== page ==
Since Russian troops entered the Crimean peninsula in early March, a series of media polling outlets have asked Americans how they want the United States to respond to the ongoing situation. Although two-thirds of Americans have reported following the situation at least somewhat closely, most Americans actually know very little about events on the ground – or even where the ground is.
From March 28 to 31, we asked a national sample of 2,066 Americans (fielded by Survey Sampling International Inc.) what action they wanted the U.S. to take in Ukraine, but with a twist: We also asked our survey respondents to locate Ukraine on a map as part of a larger, ongoing project to study foreign-policy knowledge.
We found that only 1 out of 6 Americans can find Ukraine on a map, and this lack of knowledge is related to preferences: The farther their guesses were from Ukraine’s actual location, the more they wanted the U.S. to intervene with military force.
Survey respondents identified Ukraine by clicking on a high-resolution world map. Most thought Ukraine was located somewhere in Europe or Asia, but the median respondent was about 1,800 miles off – roughly the distance from Chicago to Los Angeles – locating Ukraine somewhere in an area bordered by Portugal on the west, Sudan on the south, Kazakhstan on the east, and Finland on the north.
Members of military households were no more likely to correctly locate Ukraine (16.1 percent correct) than members of nonmilitary households (16 percent correct), but self-identified independents (29 percent correct) outperformed Democrats (14 percent correct) and Republicans (15 percent correct).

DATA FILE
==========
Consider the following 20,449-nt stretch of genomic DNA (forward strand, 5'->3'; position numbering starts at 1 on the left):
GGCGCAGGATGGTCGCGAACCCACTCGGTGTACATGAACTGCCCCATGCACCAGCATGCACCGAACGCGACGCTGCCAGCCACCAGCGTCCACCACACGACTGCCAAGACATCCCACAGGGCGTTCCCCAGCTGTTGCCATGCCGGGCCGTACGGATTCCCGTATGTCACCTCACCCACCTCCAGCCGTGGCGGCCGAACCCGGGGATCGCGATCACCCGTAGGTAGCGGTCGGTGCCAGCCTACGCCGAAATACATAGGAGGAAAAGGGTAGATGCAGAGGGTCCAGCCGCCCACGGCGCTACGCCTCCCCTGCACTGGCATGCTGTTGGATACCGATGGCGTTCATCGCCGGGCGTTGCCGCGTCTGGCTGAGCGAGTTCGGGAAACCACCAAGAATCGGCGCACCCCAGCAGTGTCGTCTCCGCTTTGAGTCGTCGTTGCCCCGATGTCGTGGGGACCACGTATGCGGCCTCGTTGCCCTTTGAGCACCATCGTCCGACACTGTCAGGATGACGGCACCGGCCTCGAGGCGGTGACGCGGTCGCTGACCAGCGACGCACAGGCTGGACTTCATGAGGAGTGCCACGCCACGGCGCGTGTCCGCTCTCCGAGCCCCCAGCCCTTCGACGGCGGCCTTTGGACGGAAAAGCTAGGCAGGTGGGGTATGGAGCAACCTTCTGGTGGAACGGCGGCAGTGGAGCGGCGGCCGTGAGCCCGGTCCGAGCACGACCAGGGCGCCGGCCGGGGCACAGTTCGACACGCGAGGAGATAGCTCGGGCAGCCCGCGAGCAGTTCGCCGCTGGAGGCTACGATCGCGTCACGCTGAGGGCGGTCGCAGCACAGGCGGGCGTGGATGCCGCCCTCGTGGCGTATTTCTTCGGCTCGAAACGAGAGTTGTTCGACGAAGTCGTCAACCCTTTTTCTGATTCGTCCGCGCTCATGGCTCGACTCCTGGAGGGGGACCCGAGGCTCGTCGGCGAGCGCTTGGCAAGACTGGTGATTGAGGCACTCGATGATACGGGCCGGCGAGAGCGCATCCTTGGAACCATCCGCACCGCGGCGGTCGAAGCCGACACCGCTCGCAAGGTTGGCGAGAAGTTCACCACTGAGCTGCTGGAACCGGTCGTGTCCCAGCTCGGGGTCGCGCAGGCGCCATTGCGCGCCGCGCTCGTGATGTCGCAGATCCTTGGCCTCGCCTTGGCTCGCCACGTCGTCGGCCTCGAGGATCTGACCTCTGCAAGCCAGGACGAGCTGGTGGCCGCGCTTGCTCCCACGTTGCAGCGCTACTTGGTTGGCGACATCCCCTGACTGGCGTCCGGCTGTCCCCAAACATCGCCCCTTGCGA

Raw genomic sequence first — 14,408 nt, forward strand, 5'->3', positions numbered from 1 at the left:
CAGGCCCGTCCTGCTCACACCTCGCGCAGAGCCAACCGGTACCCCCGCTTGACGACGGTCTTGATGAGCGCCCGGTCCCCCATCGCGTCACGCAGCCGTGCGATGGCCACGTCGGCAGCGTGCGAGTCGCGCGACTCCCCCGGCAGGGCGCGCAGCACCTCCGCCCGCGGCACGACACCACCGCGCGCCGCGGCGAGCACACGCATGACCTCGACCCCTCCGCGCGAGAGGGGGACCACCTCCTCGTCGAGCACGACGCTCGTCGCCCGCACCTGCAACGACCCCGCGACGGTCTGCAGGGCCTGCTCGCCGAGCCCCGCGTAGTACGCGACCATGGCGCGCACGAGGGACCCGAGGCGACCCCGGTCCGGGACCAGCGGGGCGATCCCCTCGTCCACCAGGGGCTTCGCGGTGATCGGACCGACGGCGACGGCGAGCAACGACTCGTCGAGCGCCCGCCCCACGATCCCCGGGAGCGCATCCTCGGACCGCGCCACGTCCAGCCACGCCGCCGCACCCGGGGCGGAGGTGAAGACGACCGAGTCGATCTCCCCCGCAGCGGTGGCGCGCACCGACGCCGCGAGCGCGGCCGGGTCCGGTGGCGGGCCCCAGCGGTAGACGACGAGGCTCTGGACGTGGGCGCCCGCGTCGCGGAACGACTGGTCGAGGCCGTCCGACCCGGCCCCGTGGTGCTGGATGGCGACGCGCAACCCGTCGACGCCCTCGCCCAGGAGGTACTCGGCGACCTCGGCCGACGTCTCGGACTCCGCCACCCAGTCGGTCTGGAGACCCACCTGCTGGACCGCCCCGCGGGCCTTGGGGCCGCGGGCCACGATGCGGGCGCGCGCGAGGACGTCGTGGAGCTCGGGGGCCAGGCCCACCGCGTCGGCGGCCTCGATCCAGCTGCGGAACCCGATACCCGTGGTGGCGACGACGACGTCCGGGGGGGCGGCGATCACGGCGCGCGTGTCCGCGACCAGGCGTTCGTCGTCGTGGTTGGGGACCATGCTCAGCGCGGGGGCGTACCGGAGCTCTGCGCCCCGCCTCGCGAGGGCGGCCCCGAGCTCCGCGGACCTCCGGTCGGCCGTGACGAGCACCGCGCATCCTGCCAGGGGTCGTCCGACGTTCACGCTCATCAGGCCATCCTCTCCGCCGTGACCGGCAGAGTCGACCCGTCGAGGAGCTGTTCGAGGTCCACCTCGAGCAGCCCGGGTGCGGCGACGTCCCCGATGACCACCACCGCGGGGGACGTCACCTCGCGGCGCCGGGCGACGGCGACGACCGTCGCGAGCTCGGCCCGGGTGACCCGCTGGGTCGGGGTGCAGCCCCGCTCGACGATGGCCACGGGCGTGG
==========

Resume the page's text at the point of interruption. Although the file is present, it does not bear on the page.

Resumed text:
Unsurprisingly, college graduates (21 percent correct) were more likely to know where Ukraine was than non-college graduates (13 percent correct), but even 77 percent of college graduates failed to correctly place Ukraine on a map. The proportion of college grads who could correctly identify Ukraine is only slightly higher than the proportion of Americans who told Pew that President Barack Obama was Muslim in August 2010.
Even controlling for a series of demographic characteristics and participants’ general foreign-policy attitudes, we found that the less accurate our participants were, the more they wanted the U.S. to use force; the greater the threat they believe Russia poses to U.S. interests; and the more they thought that using force would advance U.S. national security interests.
Does it really matter whether Americans can put Ukraine on a map? Previous research would suggest yes: Information, or the absence thereof, can influence Americans’ attitudes about the kind of policies they want their government to carry out and the ability of elites to shape that agenda.